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Biscuit vs. Croissant

Biscuit vs. Croissant | Alabama Sawyer

October 05, 2020

What are the differences between a biscuit and croissant? If given the choice between a biscuit or a croissant, which would you pick? 

Living in the south means I’ve probably eaten as many biscuits as there are Alexander Shunnarah* billboards, so I feel pretty familiar with them at this point. Biscuits tend to be circular and dense, and can be found sitting (or drowning) in my grandmother’s homemade gravy. 

That being said, I’ll take any excuse to throw on a goofy French accent and chow down on some croissants. But you don’t need to channel your inner Marion Cotillard to enjoy a good croissant. Speaking of French accents, “croissant” is French for crescent- which makes sense considering the shape of the food. 

So before I go any further, let’s look at some concrete differences between the biscuit and the croissant:

Biscuit Ingredients

2 cups all purpose flour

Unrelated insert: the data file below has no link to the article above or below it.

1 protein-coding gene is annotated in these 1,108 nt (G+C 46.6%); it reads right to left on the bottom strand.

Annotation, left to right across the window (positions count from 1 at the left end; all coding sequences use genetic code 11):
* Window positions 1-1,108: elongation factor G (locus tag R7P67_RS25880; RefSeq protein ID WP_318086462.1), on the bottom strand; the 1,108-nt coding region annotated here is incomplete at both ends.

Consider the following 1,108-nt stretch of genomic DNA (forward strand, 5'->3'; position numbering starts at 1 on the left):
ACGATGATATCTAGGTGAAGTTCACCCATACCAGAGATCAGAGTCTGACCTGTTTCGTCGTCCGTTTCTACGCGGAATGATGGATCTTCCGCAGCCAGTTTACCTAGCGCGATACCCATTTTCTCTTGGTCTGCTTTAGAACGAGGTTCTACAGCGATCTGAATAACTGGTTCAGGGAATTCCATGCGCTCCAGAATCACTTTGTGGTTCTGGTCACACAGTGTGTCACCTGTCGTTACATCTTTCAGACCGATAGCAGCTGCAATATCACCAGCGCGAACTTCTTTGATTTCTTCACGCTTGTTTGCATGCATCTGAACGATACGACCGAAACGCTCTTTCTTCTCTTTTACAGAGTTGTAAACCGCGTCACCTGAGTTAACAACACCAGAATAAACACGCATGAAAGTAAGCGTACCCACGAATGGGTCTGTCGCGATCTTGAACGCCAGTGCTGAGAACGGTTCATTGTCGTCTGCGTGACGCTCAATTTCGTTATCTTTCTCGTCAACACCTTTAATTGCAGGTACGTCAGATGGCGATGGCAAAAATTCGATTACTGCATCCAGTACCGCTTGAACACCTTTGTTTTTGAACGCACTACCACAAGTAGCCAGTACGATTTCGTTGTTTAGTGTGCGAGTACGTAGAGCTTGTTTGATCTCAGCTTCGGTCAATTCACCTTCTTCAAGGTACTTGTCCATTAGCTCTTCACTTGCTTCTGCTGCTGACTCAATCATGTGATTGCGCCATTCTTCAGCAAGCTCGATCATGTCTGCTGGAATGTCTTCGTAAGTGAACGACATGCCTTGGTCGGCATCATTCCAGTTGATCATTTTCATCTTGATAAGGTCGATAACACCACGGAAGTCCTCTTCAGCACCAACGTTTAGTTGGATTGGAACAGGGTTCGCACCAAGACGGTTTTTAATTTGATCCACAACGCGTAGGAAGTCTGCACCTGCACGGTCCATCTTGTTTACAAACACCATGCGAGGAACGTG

1 teaspoon sugar

1 tablespoon baking powder

1 teaspoon salt

8 tablespoons butter

¾ cup milk

Croissant Ingredients 

1 ounce fresh yeast

3 ½ cups unbleached flour

¼ cup white or brown packed sugar

2 teaspoons salt

1 cup milk

1 pound unsalted butter

2 tablespoons flour, for dusting

1 egg

1 tablespoon milk

The most surprising thing here is that croissants require way more butter than biscuits. How can that be? Aren’t southerners famous for sweating, bathing in, and generally worshipping butter? 

Apart from butter quantity, none of these differences are all that surprising. Biscuits aren’t as fluffy as croissants because the recipe doesn’t call for yeast. Croissants are much less dense and tend to have more layers. I could keep going, but the basic idea is that biscuits and croissants vary wildly in taste, texture, density, and shape.  

What About Taste?

You probably noticed that I never even brought taste into the discussion. Mostly because it boils down to preference. Personally, I think croissants are way better tasting. The fluffy & flaky texture has always been more appealing to me than a hard crunchy biscuit. 

So to address the question of personal preference I posed in the second sentence: I’ll take croissant for 500, Trebek. 

*If you don’t live in Alabama, then you’ve probably never encountered an Alexander Shunnarah billboard. Alexander Shunnarah is a local attorney who has a bunch of billboards throughout Alabama- these billboards are what make him famous.